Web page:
Indeed, the screen–page road is a two-way street. The number of books derived from blogs and written by (former) bloggers continues to grow. Workman executive editor Suzanne Rafer says, “The food world is [seeing] an exciting whirl of activity with countless fresh, young talent making themselves known through excellently written food blogs.” Perhaps most notably, Epicurious, one of the most popular recipe Web sites, with 8.6 million unique visitors every month, is getting into printed cookbooks with The Epicurious Cookbook by Tanya Steel and the editors of Epicurious.com (Clarkson Potter, Nov.).
At Ulysses Press, editors keep a close watch on blogs and online communities such as Pinterest to spot trends and get into niche markets early, reports acquisitions editor Kelly Reed. In June, Ulysses published Grace’s Sweet Life: Homemade Italian Desserts from Cannoli, Tiramisu, and Panna Cotta to Torte, Pizzelle, and Struffoli by Grace Langlois, an author discovered via her blog of the same name (www.gracessweetlife.com).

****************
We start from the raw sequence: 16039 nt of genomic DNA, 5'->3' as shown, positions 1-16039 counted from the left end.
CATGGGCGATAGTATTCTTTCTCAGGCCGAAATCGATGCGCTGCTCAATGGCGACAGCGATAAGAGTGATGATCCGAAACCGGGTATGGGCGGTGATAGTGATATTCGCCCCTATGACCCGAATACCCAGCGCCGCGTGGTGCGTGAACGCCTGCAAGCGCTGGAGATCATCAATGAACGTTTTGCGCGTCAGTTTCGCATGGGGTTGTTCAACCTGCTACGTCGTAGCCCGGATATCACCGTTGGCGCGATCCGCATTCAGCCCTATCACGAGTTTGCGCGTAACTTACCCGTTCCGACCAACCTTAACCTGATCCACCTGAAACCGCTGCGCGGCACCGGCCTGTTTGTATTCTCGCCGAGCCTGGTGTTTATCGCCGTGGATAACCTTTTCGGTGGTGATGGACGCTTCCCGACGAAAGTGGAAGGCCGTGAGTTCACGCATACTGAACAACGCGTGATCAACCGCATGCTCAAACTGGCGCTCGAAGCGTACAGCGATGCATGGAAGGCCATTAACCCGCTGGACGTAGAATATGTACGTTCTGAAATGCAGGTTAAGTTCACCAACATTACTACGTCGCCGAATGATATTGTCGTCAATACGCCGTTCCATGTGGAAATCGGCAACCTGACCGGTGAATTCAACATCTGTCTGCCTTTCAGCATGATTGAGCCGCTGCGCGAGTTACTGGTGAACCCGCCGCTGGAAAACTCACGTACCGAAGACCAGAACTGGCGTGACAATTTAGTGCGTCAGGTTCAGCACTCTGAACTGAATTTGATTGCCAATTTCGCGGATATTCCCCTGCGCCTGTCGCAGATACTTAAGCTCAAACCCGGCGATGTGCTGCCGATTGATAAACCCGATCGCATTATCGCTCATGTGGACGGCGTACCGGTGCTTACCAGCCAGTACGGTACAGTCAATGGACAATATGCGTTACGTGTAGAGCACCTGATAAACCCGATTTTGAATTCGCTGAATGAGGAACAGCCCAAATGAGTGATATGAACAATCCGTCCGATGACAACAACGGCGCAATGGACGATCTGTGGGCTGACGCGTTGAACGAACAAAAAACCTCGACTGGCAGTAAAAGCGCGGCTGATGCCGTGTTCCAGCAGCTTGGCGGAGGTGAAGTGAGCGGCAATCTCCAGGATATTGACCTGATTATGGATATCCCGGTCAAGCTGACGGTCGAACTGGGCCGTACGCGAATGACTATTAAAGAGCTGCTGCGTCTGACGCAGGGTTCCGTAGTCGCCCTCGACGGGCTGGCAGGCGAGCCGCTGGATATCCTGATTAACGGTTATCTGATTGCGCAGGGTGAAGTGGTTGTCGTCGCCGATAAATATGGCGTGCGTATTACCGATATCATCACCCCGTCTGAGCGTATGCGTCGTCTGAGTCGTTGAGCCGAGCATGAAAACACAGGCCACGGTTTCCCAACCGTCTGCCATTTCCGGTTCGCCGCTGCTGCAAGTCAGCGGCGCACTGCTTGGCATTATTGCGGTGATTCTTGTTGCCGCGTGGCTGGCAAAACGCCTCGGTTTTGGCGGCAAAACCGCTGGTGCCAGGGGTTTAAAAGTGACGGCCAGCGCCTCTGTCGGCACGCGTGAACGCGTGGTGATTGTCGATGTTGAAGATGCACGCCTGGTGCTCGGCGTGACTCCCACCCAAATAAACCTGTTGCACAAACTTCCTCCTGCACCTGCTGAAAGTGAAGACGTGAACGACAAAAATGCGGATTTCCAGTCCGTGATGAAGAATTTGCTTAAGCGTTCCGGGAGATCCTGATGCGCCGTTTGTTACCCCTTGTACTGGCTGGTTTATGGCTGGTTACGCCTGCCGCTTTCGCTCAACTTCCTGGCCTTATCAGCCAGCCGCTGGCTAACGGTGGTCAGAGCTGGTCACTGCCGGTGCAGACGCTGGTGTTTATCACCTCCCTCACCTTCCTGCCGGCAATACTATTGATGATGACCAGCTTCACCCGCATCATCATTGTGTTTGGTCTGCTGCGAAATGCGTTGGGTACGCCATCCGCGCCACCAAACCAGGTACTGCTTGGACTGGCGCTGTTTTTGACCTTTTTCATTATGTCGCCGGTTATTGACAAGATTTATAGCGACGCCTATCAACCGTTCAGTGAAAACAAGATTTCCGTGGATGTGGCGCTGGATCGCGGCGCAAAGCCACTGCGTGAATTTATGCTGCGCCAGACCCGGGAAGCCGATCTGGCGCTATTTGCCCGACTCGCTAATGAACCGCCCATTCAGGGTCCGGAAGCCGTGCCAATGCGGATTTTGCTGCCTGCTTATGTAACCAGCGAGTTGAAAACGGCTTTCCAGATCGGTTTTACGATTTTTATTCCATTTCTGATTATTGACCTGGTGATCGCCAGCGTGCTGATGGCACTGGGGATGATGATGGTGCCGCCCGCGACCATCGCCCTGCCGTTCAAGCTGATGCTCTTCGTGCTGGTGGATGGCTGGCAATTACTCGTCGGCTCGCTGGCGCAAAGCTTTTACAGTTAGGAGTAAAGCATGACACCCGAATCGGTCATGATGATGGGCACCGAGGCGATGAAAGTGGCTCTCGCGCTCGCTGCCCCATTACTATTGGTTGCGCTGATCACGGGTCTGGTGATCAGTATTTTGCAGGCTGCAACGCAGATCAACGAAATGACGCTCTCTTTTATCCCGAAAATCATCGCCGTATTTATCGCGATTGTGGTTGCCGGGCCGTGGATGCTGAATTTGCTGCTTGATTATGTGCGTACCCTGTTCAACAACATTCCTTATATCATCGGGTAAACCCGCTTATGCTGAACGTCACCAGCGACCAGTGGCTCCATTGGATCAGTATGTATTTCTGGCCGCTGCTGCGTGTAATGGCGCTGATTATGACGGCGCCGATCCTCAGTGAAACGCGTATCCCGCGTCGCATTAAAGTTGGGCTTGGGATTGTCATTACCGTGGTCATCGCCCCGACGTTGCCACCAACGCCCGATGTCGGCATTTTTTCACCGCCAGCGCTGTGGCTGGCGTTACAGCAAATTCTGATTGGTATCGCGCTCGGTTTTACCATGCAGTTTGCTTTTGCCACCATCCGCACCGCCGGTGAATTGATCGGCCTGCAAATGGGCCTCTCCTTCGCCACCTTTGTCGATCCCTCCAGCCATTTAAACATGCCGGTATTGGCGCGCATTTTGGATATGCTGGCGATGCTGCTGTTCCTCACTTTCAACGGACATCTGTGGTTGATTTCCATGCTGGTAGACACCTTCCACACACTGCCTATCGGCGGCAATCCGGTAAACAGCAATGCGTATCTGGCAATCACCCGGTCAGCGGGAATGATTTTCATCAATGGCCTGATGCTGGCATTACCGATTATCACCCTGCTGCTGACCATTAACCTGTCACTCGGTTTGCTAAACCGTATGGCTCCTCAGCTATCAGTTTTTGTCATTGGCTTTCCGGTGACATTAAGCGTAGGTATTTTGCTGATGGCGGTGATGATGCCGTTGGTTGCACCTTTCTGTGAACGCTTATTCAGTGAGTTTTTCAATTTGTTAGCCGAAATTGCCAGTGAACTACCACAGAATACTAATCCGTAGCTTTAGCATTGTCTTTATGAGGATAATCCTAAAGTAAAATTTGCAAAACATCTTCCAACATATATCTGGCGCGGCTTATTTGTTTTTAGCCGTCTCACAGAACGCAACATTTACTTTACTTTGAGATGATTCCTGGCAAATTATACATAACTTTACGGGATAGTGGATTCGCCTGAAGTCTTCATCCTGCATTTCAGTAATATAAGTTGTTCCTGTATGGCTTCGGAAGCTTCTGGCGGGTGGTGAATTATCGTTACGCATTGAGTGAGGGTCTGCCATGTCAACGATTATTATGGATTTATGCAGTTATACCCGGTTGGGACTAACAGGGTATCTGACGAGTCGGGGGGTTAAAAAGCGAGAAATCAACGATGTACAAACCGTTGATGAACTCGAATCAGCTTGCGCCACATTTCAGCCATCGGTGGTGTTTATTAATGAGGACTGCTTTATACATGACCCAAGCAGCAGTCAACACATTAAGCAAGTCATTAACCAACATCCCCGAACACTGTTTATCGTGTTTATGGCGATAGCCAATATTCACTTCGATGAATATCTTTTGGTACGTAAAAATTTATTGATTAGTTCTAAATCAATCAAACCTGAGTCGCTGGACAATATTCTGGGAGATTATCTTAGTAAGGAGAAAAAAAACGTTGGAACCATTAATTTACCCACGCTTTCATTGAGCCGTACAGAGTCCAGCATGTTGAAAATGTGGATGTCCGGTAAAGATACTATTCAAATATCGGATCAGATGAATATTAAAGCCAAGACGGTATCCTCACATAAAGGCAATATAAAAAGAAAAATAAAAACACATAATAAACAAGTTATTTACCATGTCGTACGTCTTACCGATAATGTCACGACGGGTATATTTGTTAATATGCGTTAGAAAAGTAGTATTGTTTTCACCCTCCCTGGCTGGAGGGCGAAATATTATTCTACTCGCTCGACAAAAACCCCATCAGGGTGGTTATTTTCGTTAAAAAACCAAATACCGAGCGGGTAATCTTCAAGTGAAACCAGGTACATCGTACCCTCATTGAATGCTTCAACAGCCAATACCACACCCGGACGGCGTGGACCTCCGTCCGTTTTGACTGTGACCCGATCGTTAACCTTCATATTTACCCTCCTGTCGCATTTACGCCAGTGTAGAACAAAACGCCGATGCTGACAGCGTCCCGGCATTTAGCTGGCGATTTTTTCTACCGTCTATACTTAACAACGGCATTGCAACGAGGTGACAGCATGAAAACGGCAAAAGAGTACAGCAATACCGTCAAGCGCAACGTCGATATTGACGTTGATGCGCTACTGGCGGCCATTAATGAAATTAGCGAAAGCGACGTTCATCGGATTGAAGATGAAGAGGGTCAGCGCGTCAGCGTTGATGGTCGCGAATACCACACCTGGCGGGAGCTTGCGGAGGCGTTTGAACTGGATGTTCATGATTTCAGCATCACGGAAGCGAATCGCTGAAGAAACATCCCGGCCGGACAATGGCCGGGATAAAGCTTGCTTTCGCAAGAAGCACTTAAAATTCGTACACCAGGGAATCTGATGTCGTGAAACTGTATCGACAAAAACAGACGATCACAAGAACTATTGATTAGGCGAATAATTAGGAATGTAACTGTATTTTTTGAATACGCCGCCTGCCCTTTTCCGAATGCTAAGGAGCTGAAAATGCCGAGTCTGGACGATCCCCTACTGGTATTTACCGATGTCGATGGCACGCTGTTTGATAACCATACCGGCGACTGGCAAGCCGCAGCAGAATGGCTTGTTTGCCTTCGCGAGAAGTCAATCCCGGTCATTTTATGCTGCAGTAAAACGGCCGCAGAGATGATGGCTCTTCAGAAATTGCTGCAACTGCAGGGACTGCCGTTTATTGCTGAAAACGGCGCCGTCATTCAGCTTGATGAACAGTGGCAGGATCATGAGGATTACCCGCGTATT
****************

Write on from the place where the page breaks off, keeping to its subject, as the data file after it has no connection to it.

In October, Viking Studio will publish What Katie Ate: Recipes and Other Bits & Pieces by Katie Quinn Davis, a former art director who started a food blog with stunning photographs (whatkatieate.blogspot.com) that now receives more than 160,000 page views a month. Lucia Watson, senior editor for Gotham, Avery, and Viking Studio, says, “There is still a big opportunity and a hunger for cookbooks that are real works of art—high-end, beautifully designed, with lavish photography. This trend has dovetailed with the high level of sophistication you see now on food blogs.”